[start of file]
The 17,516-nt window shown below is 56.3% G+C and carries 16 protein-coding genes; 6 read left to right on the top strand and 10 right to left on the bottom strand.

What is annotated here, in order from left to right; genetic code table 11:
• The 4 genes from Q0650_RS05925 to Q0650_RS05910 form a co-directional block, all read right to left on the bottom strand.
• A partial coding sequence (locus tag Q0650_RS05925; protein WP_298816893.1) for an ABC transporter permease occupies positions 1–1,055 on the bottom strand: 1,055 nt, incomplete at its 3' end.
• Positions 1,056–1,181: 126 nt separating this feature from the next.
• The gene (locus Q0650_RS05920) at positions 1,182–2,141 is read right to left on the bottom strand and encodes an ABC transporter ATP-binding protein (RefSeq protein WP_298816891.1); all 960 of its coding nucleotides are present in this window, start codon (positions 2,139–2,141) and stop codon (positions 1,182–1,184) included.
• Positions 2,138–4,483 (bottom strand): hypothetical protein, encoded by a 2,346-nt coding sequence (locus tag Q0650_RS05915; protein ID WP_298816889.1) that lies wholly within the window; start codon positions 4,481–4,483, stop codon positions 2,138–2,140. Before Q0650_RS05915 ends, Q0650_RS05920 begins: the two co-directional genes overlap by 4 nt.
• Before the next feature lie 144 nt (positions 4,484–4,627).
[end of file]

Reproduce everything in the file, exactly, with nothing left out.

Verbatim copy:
The 17,516-nt window shown below is 56.3% G+C and carries 16 protein-coding genes; 6 read left to right on the top strand and 10 right to left on the bottom strand.

What is annotated here, in order from left to right; genetic code table 11:
• The 4 genes from Q0650_RS05925 to Q0650_RS05910 form a co-directional block, all read right to left on the bottom strand.
• A partial coding sequence (locus tag Q0650_RS05925; protein WP_298816893.1) for an ABC transporter permease occupies positions 1–1,055 on the bottom strand: 1,055 nt, incomplete at its 3' end.
• Positions 1,056–1,181: 126 nt separating this feature from the next.
• The gene (locus Q0650_RS05920) at positions 1,182–2,141 is read right to left on the bottom strand and encodes an ABC transporter ATP-binding protein (RefSeq protein WP_298816891.1); all 960 of its coding nucleotides are present in this window, start codon (positions 2,139–2,141) and stop codon (positions 1,182–1,184) included.
• Positions 2,138–4,483 (bottom strand): hypothetical protein, encoded by a 2,346-nt coding sequence (locus tag Q0650_RS05915; protein ID WP_298816889.1) that lies wholly within the window; start codon positions 4,481–4,483, stop codon positions 2,138–2,140. Before Q0650_RS05915 ends, Q0650_RS05920 begins: the two co-directional genes overlap by 4 nt.
• Before the next feature lie 144 nt (positions 4,484–4,627).